About 80 percent of global energy consumption still relies on fossil fuels. In recent years, green hydrogen has come up as an attractive renewable alternative to planet-warming fuels. Now, a startup in Germany wants to make emission-free hydrogen accessible to all.
The company, called Enapter, was co-founded by Vaitea Cowan, who was born on the South Pacific island of New Caledonia, where climate change-induced sea-level rise is a growing threat. “I wanted to replace all the diesel generators in New Caledonia and all the remote areas that didn’t need to rely on dirty diesel,” she said. “But then realizing the potential for green hydrogen to replace fossil fuels, I wanted to be part of this change.”
The company started working on green hydrogen three years ago, and it has now deployed its ion exchange membrane electrolyzers in over 100 projects across 33 countries. Their compact generators, which turn renewable electricity into emission-free hydrogen gas, recently won Prince William’s Earthshot Prize in the ‘Fix Our Climate’ category.
What is green hydrogen?
Hydrogen on Earth is most commonly found in water. Green hydrogen involves using renewable electricity to extract emissions-free gas through a process called electrolysis. Electrolysis essentially separates the hydrogen and oxygen atoms in the water.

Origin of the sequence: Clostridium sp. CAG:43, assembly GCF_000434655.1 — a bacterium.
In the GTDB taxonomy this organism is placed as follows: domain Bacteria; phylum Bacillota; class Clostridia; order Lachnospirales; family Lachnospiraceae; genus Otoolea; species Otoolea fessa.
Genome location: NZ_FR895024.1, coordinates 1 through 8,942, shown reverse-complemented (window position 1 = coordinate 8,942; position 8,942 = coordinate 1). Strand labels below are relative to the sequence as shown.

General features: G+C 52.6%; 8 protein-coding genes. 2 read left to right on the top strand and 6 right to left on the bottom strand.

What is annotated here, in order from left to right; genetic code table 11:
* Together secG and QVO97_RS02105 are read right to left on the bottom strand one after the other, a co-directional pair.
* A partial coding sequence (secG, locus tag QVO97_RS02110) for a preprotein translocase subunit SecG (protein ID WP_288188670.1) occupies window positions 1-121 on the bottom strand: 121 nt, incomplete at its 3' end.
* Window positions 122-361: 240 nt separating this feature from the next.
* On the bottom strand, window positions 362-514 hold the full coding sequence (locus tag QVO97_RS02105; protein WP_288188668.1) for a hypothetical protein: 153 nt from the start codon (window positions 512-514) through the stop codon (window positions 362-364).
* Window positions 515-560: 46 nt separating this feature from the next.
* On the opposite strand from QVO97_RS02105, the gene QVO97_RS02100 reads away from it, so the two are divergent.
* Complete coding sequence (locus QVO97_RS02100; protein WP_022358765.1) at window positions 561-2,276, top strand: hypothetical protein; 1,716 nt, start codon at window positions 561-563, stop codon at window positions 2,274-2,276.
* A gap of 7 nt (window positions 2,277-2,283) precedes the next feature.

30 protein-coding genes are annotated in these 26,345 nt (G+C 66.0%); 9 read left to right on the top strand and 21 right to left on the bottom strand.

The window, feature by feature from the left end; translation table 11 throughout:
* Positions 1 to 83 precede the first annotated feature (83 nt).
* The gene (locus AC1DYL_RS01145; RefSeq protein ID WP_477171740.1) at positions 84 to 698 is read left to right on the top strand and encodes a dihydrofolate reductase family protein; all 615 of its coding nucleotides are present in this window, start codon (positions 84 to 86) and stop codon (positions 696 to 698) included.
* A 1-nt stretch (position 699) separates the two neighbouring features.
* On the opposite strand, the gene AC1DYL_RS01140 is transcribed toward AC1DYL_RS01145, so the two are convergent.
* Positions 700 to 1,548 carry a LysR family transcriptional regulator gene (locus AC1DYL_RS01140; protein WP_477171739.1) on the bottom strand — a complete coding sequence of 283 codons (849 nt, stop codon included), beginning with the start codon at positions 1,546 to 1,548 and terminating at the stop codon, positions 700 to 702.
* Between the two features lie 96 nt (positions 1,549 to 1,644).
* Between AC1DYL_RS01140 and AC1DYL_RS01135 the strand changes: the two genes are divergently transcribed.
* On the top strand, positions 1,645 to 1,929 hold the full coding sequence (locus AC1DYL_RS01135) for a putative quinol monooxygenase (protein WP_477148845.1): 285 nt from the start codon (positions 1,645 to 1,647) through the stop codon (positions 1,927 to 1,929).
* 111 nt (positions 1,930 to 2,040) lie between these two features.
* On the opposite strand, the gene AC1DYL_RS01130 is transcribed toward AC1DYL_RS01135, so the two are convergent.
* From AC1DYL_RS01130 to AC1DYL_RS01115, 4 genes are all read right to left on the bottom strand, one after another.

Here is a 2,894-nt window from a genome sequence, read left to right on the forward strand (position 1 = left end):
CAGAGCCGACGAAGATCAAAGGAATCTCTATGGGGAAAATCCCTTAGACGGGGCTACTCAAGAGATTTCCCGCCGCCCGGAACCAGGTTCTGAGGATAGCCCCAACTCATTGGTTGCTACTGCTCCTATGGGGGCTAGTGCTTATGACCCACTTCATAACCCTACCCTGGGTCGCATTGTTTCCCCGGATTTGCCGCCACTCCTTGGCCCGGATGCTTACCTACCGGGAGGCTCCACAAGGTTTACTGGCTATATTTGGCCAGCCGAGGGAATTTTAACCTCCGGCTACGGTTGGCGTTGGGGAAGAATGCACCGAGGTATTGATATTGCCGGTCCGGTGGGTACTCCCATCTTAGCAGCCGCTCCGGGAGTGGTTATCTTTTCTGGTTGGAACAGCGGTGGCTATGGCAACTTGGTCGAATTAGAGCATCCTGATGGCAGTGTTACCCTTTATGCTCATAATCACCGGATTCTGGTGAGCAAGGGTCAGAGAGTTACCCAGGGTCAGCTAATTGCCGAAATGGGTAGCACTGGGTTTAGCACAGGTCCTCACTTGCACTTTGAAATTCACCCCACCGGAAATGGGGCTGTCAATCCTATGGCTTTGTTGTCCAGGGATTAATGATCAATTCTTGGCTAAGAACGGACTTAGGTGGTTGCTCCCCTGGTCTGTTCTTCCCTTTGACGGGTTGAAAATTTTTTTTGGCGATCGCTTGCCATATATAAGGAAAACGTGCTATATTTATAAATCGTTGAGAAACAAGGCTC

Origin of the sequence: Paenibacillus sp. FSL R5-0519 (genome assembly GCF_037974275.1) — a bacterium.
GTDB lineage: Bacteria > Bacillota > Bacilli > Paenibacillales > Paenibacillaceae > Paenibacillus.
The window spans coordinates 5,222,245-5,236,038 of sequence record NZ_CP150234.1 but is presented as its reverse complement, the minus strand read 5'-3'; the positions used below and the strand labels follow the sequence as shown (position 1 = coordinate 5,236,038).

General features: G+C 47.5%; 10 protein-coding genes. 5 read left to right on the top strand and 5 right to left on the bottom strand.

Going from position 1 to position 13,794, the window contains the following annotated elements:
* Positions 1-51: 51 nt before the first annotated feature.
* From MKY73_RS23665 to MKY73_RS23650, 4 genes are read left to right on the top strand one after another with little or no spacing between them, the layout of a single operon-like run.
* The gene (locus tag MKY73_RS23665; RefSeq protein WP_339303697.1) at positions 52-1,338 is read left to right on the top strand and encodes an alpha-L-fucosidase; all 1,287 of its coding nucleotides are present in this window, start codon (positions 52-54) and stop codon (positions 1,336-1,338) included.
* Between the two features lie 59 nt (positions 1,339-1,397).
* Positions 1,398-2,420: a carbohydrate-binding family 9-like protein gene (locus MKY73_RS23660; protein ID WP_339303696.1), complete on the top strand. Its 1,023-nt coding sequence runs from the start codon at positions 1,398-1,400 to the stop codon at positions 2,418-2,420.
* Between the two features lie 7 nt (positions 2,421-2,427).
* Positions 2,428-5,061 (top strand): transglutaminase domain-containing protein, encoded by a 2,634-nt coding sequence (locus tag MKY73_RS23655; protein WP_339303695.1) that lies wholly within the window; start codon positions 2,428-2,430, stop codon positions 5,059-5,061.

Some researchers have criticized green hydrogen for its low efficiency and high cost. Enapter claims that it’s AEM Electrolyser solves these issues and provides a quick and easy way to produce clean energy, even at home.
Half of the water used to flush a toilet can power a home for days
According to the company, their technology can power a home for several days with just half of the water used for flushing a toilet once. That’s about 2.4 liters of water to generate enough hydrogen for a couple’s home for several days, reports euronews.
The exact number of days, however, depends on the energy storage capacity available on-site. This amount of water is about eight times less than the water consumption of a dishwasher (20 liters).
Enapter expects to start mass production in 2023, promising a cost-effective alternative to dirty fossil fuels. “Green solutions will only be adopted if they are the most economically attractive. And our mission is to make green hydrogen accessible and affordable for everyone,” said Cowan.